ODP Drilling on the Amazon Fan: Initial Results on Growth Pattern and Timing of Fan Sedimentation
R. D. Flood and D. J. W. Piper
The study of turbidite sediment patterns on modern submarine fans can provide insights into the allocyclic and autocyclic factors important in turbidite systems. Over 4000 m of core from 17 sites (and wire-line logs) provide important evidence for the character and timing of sediment deposits on Amazon Fan where a series of surface and subsurface channel-levee systems have been identified on high-resolution seismic profiles. Many of these channels have been formed through bifurcation from active channels, and are underlain by flat-lying reflections on seismic profiles (HARPs). Groups of levee systems are separated from one another by debris flows of large regional extent. One of the objectives of drilling on the Amazon Fan was to determine the absolute ages of the different channel-levee system through micropaleontologic, paleomagnetic, and AMS 14C dating. Initial results suggest that at least the six most recent levee systems were formed during the maximum glacial lowstand from about 12-40 kybp, with fewer channels formed earlier in the last glacial period. More deeply buried levees were active during earlier glacial lowstands (to ~400 kybp). The large debris flows have eroded the tops of some levees, appear to have sources on the upper continental slope, and may have occurred shortly after the deposition of carbonate layers during sea-level high stands. A site on the flank of Amazon Fan shows that low-stand turbidite sedimentation was limited to within about 150 km of the canyon along the margin, but a record of turbidite sedimentation from 8-125 ky preserved with increased turbidite flux during minor sea-level falls.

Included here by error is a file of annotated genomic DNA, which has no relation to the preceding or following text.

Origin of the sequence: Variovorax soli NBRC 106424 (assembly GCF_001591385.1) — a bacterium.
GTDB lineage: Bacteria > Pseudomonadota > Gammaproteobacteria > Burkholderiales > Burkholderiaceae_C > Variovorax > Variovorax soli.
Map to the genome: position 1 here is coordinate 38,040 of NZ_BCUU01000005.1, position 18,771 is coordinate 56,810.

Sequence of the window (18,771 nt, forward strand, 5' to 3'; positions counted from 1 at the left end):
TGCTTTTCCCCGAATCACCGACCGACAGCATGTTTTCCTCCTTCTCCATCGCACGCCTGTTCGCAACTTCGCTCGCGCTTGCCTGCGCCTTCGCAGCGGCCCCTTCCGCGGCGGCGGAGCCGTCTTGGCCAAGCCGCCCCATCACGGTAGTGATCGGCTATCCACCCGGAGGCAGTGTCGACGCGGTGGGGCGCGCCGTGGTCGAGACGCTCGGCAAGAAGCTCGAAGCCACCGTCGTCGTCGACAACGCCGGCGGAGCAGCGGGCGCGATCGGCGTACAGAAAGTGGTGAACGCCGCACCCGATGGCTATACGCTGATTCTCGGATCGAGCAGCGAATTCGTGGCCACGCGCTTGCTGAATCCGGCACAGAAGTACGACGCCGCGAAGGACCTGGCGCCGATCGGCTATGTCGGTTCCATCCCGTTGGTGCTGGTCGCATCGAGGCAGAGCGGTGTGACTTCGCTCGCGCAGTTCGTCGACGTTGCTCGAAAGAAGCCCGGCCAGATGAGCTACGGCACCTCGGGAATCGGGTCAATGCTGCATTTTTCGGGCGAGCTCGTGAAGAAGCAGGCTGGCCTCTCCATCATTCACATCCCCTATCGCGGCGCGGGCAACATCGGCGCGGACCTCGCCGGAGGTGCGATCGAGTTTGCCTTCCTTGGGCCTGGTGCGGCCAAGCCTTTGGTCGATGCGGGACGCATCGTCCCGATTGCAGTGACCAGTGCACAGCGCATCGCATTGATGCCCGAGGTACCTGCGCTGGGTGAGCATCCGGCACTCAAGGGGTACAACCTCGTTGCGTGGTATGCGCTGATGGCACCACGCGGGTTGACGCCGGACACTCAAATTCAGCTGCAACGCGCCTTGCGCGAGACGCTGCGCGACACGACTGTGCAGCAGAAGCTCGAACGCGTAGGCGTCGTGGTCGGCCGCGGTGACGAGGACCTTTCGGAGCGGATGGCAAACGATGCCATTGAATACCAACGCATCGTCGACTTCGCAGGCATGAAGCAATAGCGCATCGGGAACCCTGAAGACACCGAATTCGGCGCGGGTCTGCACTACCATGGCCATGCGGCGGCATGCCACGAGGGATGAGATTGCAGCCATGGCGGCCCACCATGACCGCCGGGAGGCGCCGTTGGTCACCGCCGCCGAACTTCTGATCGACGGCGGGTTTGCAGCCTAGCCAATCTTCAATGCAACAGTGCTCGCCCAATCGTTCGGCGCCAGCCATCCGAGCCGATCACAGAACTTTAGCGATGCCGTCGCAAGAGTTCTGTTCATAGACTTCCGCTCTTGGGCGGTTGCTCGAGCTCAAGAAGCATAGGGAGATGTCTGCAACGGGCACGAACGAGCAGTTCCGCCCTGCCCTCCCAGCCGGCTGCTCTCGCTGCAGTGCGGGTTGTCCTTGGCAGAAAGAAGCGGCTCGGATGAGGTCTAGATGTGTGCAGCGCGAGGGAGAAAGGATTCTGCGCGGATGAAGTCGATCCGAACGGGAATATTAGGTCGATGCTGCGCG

AAPG Search and Discover Article #91019©1996 AAPG Convention and Exhibition 19-22 May 1996, San Diego, California